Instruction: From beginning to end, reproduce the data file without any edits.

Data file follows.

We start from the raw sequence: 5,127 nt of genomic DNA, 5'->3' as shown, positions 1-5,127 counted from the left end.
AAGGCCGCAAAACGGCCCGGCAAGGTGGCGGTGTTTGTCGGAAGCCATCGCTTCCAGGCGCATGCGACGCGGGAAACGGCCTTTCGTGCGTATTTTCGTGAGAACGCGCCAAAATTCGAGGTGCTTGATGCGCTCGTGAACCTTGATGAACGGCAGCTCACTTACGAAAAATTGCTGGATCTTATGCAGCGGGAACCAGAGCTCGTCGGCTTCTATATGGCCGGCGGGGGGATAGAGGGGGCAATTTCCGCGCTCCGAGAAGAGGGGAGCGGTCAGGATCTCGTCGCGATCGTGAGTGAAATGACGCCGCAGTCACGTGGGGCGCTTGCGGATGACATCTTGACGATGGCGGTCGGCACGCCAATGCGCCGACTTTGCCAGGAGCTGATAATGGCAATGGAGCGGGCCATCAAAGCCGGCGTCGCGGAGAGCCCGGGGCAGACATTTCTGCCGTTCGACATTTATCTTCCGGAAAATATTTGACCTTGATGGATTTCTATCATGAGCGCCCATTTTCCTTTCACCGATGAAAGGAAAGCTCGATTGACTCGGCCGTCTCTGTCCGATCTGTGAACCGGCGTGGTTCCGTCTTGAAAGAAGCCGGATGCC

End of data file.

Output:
We start from the raw sequence: 5,127 nt of genomic DNA, 5'->3' as shown, positions 1-5,127 counted from the left end.
AAGGCCGCAAAACGGCCCGGCAAGGTGGCGGTGTTTGTCGGAAGCCATCGCTTCCAGGCGCATGCGACGCGGGAAACGGCCTTTCGTGCGTATTTTCGTGAGAACGCGCCAAAATTCGAGGTGCTTGATGCGCTCGTGAACCTTGATGAACGGCAGCTCACTTACGAAAAATTGCTGGATCTTATGCAGCGGGAACCAGAGCTCGTCGGCTTCTATATGGCCGGCGGGGGGATAGAGGGGGCAATTTCCGCGCTCCGAGAAGAGGGGAGCGGTCAGGATCTCGTCGCGATCGTGAGTGAAATGACGCCGCAGTCACGTGGGGCGCTTGCGGATGACATCTTGACGATGGCGGTCGGCACGCCAATGCGCCGACTTTGCCAGGAGCTGATAATGGCAATGGAGCGGGCCATCAAAGCCGGCGTCGCGGAGAGCCCGGGGCAGACATTTCTGCCGTTCGACATTTATCTTCCGGAAAATATTTGACCTTGATGGATTTCTATCATGAGCGCCCATTTTCCTTTCACCGATGAAAGGAAAGCTCGATTGACTCGGCCGTCTCTGTCCGATCTGTGAACCGGCGTGGTTCCGTCTTGAAAGAAGCCGGATGCC